Bud takes to the hills
In a little village which he had glimpsed from the top of a hill Bud went into the cluttered little general store and bought a few blocks of slim, evil smelling matches and a couple of pounds of sliced bacon, a loaf of stale bread, and two small cans of baked beans. He stuffed them all into the pocket of his overcoat, and went out and hunted up a long-distance telephone sign. It had not taken him more than an hour to walk to the town, for he had only to follow a country road that branched off that way for a couple of miles down a valley. There was a post office and the general store and a couple of saloons and a blacksmith shop that was thinking of turning into a garage but had gone no further than to hang out a sign that gasoline was for sale there. It was all very sordid and very lifeless and altogether discouraging in the drizzle of late afternoon. Bud did not see half a dozen human beings on his way to the telephone office, which he found was in the post office.
He called up San Francisco, and got the chief of police's office on the wire, and told them where they would find the men who had robbed that jewelry store of all its diamonds and some other unset jewels. Also he mentioned the car that was stolen, and that was now stalled and waiting for some kind soul to come and give it a tow.
He speedily had all the attention of the chief, and having thought out in advance his answers to certain pertinent questions, he did not stutter when they were asked. Yes, he had been hired to drive the ear south, and he had overheard enough to make him suspicious on the way. He knew that they had stolen the car. He was not absolutely sure that they were the diamond thieves but it would be easy enough to find out, because officers sent after them would naturally be mistaken for first aid from some garage, and the cops could nab the men and look into that grip they were so careful not to let out of their sight.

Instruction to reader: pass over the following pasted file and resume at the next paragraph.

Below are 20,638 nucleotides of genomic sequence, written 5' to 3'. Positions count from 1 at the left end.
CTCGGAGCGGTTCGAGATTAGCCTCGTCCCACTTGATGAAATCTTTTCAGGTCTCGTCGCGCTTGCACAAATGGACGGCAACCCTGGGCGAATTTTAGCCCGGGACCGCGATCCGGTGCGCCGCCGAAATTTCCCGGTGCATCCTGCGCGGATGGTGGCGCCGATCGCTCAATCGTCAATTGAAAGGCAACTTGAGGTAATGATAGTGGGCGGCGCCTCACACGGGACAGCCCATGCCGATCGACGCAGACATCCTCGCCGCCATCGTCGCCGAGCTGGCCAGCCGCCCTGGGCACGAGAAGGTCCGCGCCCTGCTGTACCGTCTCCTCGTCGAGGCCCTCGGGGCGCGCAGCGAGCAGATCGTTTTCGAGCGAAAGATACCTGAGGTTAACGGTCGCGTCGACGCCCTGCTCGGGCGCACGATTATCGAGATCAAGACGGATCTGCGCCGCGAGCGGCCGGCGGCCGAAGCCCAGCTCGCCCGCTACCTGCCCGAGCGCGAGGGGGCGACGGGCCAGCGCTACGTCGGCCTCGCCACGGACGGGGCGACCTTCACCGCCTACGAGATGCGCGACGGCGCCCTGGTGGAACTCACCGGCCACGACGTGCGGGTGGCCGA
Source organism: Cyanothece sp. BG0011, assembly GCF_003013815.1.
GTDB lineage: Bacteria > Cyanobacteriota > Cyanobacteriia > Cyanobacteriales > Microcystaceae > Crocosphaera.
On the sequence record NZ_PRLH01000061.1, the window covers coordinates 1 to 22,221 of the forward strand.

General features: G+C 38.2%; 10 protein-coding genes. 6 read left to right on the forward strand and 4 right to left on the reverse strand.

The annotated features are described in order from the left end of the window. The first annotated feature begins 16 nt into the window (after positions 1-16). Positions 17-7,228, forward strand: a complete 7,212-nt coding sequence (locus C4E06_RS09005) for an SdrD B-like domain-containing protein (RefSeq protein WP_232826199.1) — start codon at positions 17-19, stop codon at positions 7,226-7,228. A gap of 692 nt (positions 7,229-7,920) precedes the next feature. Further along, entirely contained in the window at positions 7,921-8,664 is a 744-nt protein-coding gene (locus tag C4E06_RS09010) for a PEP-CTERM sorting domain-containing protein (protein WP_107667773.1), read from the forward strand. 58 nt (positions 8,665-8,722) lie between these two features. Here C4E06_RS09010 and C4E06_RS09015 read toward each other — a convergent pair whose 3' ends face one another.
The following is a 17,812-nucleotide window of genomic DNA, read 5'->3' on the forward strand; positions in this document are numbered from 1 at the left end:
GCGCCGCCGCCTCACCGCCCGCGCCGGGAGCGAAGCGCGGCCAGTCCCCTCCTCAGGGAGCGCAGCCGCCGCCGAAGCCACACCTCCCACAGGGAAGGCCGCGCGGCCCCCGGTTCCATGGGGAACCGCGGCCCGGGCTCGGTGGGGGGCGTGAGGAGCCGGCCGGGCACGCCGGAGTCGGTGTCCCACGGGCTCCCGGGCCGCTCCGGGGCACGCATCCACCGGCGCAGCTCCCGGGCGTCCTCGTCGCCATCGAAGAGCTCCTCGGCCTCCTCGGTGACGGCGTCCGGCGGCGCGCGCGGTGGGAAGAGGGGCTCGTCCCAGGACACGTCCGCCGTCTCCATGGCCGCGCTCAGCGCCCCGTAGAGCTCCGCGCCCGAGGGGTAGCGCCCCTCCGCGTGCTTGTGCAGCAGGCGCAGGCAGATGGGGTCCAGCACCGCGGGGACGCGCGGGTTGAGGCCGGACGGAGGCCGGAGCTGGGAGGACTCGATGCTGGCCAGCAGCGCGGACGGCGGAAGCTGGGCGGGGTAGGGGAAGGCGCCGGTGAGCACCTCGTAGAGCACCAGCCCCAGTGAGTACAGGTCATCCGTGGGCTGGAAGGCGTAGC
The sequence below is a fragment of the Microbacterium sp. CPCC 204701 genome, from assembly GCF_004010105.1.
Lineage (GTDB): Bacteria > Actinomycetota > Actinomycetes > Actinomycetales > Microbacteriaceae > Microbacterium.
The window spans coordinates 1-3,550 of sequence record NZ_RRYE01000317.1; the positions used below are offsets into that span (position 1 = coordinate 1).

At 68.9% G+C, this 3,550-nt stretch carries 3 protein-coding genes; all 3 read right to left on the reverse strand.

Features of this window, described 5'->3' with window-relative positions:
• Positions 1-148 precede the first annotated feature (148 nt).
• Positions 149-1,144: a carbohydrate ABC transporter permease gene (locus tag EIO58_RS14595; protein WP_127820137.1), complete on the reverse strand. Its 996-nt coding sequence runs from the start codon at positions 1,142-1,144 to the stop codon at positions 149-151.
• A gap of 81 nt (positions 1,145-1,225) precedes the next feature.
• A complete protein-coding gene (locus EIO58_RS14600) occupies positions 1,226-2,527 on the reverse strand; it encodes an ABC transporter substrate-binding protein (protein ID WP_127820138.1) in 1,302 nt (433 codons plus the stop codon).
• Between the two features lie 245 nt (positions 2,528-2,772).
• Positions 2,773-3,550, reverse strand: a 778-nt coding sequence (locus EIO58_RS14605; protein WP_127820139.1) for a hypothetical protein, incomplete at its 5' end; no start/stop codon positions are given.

"Are you sure they won't get the car repaired and go on?" It was perfectly natural that the chief should fear that very thing.
"No chance!" Bud chuckled into the 'phone. "Not a chance in the world, chief. They'll be right there where I left 'em, unless some car comes along and gives 'em a tow. And if that happens you'll be able to trace 'em." He started to hang up, and added another bit of advice. "Say, chief, you better tell whoever gets the car, to empty the gas tank and clean out the carburetor and vacuum feed—and she'll go, all right! Adios."
He hung up and paid the charge hurriedly, and went out and down a crooked little lane that led between bushes to a creek and heavy timber. It did not seem to him advisable to linger; the San Francisco chief of police might set some officer in that village on his trail, just as a matter of precaution. Bud told himself that he would do it were he in the chief's place. When he reached the woods along the creek he ran, keeping as much as possible on thick leaf mold that left the least impression. He headed to the east, as nearly as he could judge, and when he came to a rocky canyon he struck into it.
He presently found himself in a network of small gorges that twisted away into the hills without any system whatever, as far as he could see. He took one that seemed to lead straightest toward where the sun would rise next morning, and climbed laboriously deeper and deeper into the hills. After awhile he had to descend from the ridge where he found himself standing bleakly revealed against a lowering, slaty sky that dripped rain incessantly. As far as he could see were hills and more hills, bald and barren except in certain canyons whose deeper shadows told of timber. Away off to the southwest a bright light showed briefly—the headlight of a Santa Fe train, he guessed it must be. To the east which be faced the land was broken with bare hills that fell just short of being mountains. He went down the first canyon that opened in that direction, ploughing doggedly ahead into the unknown.
That night Bud camped in the lee of a bank that was fairly well screened with rocks and bushes, and dined off broiled bacon and bread and a can of beans with tomato sauce, and called it a meal. At first he was not much inclined to take the risk of having a fire big enough to keep him warm. Later in the night he was perfectly willing to take the risk, but could not find enough dry wood. His rainproofed overcoat became quite soggy and damp on the inside, in spite of his efforts to shield himself from the rain. It was not exactly a comfortable night, but he worried through it somehow.